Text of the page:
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The Daily



08-15-03: Employees injured in elevator explosion

    NEW BREMEN - A powerful explosion rocked Auglaize Farmers Cooperative Inc. Thursday afternoon, critically injuring two employees.
    The blast, centered in the loading dock area at the base of the grain elevator, could be heard throughout a large part of the Auglaize County community. A flash fire also occurred, but flames were out by th  time New Bremen-German Township Fire Department arrived on the scene with a full contingent of trucks.
    New Bremen-area farmer George Heitkamp backed his Chevy pickup to the loading dock on the east side shortly before the 2:50 p.m. explosion, intending to get feed for his pigs.
    "I had just gotten out of the truck and was walking around the front when I heard a loud bang," he told The Daily Standard. "It all happened so quick, I didn't know at first what happened. A minute more and I would have been inside."
    Clyde Wessel, the mill operator, and Steven Schrolucke, a truck driver, were approximately 10 feet inside the elevator building.
    "Clyde came out on his own steam," Heitkamp said. "His clothes were not on fire at the time but you could tell they had been. Steve was still inside."
    The farmer ran to the office located in a separate building, screaming for someone to call 911. The call already had been placed.
    The employees, both of whom reside in the New Knoxville area, were taken by ambulance to Joint Township District Memorial Hospital, St. Marys. New Bremen Police Chief Doug Harrod confirmed the men suffered serious burns.
    Wessel was transferred by CareFlight emergency helicopter to Miami Valley Hospital in Dayton, where he remains in critical condition in the intensive care unit.
    Schrolucke was taken aboard a LifeFlight helicopter to St. Vincent Mercy Medical Center in Toledo. He, too, remains in critical condition in the intensive care unit.
    Heitkamp, who escaped with singed hair, was taken by ambulance to Community Hospital, Coldwater, where he was treated then released.
    Elevator manager Bob Heitkamp also was inside the building, working approximately 20 feet from Wessel and Schrolucke. He emerged without injury.
    "Clyde and Steve have worked here five to seven years," he said. "They are good workers."
    With a staff of less than 10 people, employees are more like family than associates. Wessel is reportedly married and has a family, according to the manager.
    Harrod was on patrol when he received a radio message from street department employees working a block north of the elevator. Some of the men, who are firefighters, ran to the scene and began administering first aid until the New Bremen Emergency Squad arrived.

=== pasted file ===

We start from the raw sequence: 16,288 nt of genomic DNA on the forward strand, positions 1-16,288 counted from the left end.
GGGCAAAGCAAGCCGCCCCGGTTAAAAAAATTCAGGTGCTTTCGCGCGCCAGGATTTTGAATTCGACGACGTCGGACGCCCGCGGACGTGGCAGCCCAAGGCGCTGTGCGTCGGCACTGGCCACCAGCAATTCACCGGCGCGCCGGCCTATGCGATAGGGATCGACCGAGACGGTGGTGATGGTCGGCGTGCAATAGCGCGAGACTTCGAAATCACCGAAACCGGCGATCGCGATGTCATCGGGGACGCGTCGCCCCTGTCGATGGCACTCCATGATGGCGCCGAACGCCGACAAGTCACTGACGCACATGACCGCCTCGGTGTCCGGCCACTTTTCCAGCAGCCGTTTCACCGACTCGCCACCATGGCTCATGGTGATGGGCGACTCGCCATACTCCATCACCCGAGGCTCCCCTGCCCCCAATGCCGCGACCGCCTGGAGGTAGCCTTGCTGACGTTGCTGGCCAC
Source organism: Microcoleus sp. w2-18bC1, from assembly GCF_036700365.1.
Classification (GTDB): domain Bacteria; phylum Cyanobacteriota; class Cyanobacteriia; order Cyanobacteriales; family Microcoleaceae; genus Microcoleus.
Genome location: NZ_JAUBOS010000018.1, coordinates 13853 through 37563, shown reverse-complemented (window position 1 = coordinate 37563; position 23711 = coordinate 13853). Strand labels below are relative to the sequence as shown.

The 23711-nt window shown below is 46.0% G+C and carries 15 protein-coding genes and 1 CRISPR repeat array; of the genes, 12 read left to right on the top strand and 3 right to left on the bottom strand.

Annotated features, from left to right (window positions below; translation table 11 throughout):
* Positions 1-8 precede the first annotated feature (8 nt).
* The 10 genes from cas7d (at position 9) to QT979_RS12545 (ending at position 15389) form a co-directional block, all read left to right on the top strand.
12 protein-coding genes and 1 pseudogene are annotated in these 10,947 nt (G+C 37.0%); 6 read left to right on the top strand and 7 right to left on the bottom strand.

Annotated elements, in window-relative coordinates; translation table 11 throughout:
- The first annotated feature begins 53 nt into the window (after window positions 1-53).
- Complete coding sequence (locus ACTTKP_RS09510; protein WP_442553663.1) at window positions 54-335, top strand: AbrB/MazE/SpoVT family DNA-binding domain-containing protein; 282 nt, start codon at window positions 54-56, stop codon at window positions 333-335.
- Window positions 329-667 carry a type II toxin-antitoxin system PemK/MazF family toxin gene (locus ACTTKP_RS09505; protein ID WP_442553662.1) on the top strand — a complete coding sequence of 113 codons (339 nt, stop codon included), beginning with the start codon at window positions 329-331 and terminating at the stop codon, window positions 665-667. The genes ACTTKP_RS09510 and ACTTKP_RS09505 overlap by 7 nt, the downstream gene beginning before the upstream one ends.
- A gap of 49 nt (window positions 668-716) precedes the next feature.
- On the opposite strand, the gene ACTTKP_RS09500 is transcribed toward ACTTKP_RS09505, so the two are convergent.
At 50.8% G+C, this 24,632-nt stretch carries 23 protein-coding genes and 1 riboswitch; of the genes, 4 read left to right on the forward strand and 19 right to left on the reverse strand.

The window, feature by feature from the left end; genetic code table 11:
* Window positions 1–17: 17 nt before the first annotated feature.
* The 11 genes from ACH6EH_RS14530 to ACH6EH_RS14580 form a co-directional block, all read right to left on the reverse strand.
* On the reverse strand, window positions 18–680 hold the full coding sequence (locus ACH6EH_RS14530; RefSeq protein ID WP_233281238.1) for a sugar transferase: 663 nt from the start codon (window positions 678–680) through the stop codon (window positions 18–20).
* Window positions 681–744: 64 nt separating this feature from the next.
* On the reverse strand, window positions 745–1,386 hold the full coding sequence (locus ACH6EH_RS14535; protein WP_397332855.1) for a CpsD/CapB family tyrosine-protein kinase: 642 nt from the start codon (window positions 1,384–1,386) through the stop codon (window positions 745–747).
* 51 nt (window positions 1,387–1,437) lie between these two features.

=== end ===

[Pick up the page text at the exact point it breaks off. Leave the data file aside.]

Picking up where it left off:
Firefighters, with the aid of an aerial ladder truck, entered a window near the top of the concrete elevator tower to make sure all flames were out.
    Dennis Cummings of Van Wert, an investigator with the Ohio Fire Marshal's Office, arrived shortly after 5 p.m. After talking with firefighters, Cummings began his inspection in the area of the loading dock.
    "It was a dust explosion but we're still investigating what triggered it," Cummings said this morning. "Grain elevators generate a lot of dust. It's a hazard of the business."
    The powerful explosion, which apparently took place on the first level or in the basement of the facility, blew out windows on all sides of the structure. Shards of glass were carried nearly a hundred feet in all directions before raining down on nearby railroad tracks, farm fields and streets.
    "The explosion blew up and out through the entire building," Cummings added. "However, the flames were pretty well contained to the first floor."
    Russ Bertke, who resides about two blocks from the elevator, was installing a new sidewalk at his South Franklin Street home at the time.
    "Even with a cement truck running, the explosion was loud," he said. "My first thought was one of the grain bins fell over. We're used to regular elevator noise. This was definitely something out of the ordinary."
    The wail of sirens confirmed his suspicions, but he could not put down a trowel in order to take a look. Neighbors apprised him of what had transpired.     
    Yellow tape still surrounds the elevator today, with Cummings, local fire officials and insurance investigators returning to the scene.
    A structural engineer will determine whether the elevator remains structurally sound. A decision on when the business will reopen is expected once the engineering report is complete.
    This is reportedly the first explosion in the cooperative's 77-year history. It operates 15 elevators throughout the state.


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